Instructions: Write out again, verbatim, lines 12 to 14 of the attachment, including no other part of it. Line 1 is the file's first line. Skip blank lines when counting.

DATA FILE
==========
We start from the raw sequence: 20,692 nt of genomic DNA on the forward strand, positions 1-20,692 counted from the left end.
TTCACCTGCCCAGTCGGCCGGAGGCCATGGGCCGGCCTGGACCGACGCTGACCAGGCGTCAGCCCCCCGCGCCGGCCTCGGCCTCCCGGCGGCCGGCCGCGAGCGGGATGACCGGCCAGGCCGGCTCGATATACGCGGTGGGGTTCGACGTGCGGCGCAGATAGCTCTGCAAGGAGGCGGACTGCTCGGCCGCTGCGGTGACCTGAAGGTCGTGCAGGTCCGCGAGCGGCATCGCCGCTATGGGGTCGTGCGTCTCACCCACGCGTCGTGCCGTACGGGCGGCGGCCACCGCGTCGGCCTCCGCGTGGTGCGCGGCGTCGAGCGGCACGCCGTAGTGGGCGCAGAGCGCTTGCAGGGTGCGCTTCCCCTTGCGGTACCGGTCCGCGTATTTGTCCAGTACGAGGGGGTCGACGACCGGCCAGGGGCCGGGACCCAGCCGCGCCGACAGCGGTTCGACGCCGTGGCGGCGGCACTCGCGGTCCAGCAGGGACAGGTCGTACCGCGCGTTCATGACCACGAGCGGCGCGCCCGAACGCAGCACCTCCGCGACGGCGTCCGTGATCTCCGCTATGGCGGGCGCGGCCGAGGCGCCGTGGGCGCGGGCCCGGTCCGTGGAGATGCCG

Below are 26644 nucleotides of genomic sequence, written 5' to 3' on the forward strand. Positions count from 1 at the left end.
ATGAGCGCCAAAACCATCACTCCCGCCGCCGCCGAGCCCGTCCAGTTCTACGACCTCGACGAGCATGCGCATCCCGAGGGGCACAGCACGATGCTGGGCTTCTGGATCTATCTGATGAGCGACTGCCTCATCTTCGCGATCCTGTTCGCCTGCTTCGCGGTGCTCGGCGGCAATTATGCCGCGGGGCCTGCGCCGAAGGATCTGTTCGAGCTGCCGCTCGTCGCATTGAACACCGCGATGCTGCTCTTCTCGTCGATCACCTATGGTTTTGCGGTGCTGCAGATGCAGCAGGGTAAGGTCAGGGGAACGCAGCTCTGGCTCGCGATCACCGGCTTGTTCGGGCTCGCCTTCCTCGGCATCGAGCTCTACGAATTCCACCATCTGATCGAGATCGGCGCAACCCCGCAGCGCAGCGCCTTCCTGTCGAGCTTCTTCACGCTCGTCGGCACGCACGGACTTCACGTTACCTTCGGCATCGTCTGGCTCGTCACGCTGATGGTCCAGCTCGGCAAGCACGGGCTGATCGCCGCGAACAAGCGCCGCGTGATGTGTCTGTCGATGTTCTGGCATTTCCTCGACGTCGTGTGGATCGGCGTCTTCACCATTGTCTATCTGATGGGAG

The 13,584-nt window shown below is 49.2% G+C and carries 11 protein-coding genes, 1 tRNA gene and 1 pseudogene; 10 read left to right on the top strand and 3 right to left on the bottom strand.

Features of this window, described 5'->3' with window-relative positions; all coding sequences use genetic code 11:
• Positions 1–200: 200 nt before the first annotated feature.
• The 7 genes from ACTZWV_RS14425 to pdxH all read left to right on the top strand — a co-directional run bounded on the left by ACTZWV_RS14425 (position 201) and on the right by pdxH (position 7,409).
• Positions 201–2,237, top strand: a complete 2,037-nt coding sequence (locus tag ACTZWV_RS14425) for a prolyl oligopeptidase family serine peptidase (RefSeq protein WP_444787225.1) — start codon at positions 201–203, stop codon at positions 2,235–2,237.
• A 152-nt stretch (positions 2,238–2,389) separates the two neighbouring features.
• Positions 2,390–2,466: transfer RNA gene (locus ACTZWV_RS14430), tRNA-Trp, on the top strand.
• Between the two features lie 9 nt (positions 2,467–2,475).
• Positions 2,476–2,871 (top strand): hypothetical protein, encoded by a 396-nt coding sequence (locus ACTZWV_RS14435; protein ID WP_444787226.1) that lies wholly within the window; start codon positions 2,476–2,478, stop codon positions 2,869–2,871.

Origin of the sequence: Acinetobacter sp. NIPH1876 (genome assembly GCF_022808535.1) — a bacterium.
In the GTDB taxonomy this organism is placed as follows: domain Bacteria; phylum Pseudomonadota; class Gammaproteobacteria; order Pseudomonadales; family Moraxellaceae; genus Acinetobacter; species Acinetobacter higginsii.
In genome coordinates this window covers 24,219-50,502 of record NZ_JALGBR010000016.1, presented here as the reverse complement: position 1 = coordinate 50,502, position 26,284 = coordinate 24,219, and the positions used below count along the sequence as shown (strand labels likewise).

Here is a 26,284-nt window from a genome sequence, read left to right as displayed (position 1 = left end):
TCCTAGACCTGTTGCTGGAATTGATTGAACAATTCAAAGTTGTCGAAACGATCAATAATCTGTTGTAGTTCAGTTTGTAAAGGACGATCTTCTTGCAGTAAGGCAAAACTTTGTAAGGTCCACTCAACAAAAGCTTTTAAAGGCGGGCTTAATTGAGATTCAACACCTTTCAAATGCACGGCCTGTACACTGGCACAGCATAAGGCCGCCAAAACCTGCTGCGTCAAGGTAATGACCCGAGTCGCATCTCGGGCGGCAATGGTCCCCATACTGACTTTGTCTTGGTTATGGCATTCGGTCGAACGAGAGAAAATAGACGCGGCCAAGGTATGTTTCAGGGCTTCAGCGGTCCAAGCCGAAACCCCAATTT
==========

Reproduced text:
• Between the two features lie 9 nt (positions 2,467–2,475).
• Positions 2,476–2,871 (top strand): hypothetical protein, encoded by a 396-nt coding sequence (locus ACTZWV_RS14435; protein ID WP_444787226.1) that lies wholly within the window; start codon positions 2,476–2,478, stop codon positions 2,869–2,871.

Origin of the sequence: Acinetobacter sp. NIPH1876 (genome assembly GCF_022808535.1) — a bacterium.